Scientists have partially restored the sight of animals suffering from a form of inherited blindness using a gene therapy technique to replace the lost light-sensitive cells of the eye.
The findings suggest there could one day be an effective treatment to help the thousands of people in Britain with retinitis pigmentosa, an inherited condition resulting in the progressive loss of the photosensitive cells in the retina.
The study found that congenitally blind mice and dogs with a condition similar to retinitis pigmentosa could regain some of their vision following therapy based on the addition of a human gene that enabled cells in the retina to become sensitive to light.
Retinitis pigmentosa involves the progressive loss of both kinds of photoreceptors in the retina – the rods and the cones – usually from the edge of the retina to the centre, leading to worsening tunnel vision caused by the loss of peripheral sight.
However, in addition to rods and cones there are other cells in the retina – called the ganglion and the bipolar cells – that can remain undamaged. The researchers used gene therapy to convert these cells to light-sensitive photoreceptors by inserting an additional gene for a protein known as an “ion channel” which helps to convert light into a nerve impulse.
Once the scientists had converted millions of retinal cells by gene therapy, they injected another chemical known as a “photoswitch” into the eye, which attached itself to the ion channel protein, enabling the full conversion of light into an electrical signal relayed to the brain.
It was thought the loss of light-sensitive cones and rods would cause irreversible blindness but the new approach suggests that it may be possible to convert the remaining healthy cells of the retina into working photosensitive cells, and so restore some vision.
Blind mice that underwent the treatment were able to navigate themselves around a maze that they had been unable to cross before the gene therapy, according to the study, published in the journal Proceedings of the National Academy of Sciences.
In addition, both the mice and a group of dogs with inherited blindness were able to distinguish between flashing and non-flashing light, indicating that they had some level of restored vision, the scientists said.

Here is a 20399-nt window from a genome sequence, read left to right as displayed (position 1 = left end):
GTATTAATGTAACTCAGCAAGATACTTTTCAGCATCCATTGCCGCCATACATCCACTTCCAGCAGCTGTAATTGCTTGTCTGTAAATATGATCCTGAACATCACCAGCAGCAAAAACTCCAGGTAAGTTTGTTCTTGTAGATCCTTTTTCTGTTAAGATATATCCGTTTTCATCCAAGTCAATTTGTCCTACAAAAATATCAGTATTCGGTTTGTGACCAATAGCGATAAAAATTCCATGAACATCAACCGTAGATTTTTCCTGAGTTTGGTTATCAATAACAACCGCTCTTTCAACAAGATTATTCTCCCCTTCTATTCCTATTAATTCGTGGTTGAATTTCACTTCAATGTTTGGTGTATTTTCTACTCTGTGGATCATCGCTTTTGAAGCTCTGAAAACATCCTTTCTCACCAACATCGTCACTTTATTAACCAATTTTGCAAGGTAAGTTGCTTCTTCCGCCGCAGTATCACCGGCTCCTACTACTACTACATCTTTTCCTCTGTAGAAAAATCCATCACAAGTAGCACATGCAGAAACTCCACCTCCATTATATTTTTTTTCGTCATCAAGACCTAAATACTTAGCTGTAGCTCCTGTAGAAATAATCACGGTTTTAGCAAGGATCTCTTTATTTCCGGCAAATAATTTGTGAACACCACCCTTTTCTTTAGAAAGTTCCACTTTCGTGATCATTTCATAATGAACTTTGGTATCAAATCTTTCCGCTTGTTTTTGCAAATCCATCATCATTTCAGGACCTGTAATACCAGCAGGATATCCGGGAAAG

“We’ve shown that we can deliver the photoswitch and restore light response to the blind retina of dogs as well as in the mouse, and that the treatment has the same sensitivity and speed of response. We can reanimate the dog retina,” said Professor Ehud Isacoff of the University of California, Berkeley.
“The dog has a retina very similar to ours, much more so than mice, so when you want to bring a visual therapy to the clinic, you want to first show that it works in a large animal model of the disease,” said Professor Isacoff, who led the research team.
The researchers tried converting both ganglion cells and bipolar cells into photoreceptors and found that bipolar cells were particularly good at mimicking the nerve activity seen in normal, healthy retinas with intact rods and cones.
“When we put the photoswitched channels into bipolar cells and record the output of the ganglion cells, we see complicated patterns that look a lot like the activity you get in a normal retina, compared to the on-off activity you get when you put the same photoswitch into a ganglion cell,” Professor Isacoff said.
The blind dogs had inherited a genetic disease caused by the same gene defects as some of the human patients with retinitis pigmentosa. They were rescued from an animal breeding centre and are currently undergoing tests to see how much of their vision has been restored, the researchers said.
“Use of such a clinical relevant large animal model allows us to begin tackling the next challenges on the road to translating this novel therapeutic strategy to human patients,” said William Beltran, a veterinary ophthalmologist at the University of Pennsylvania in Philadelphia.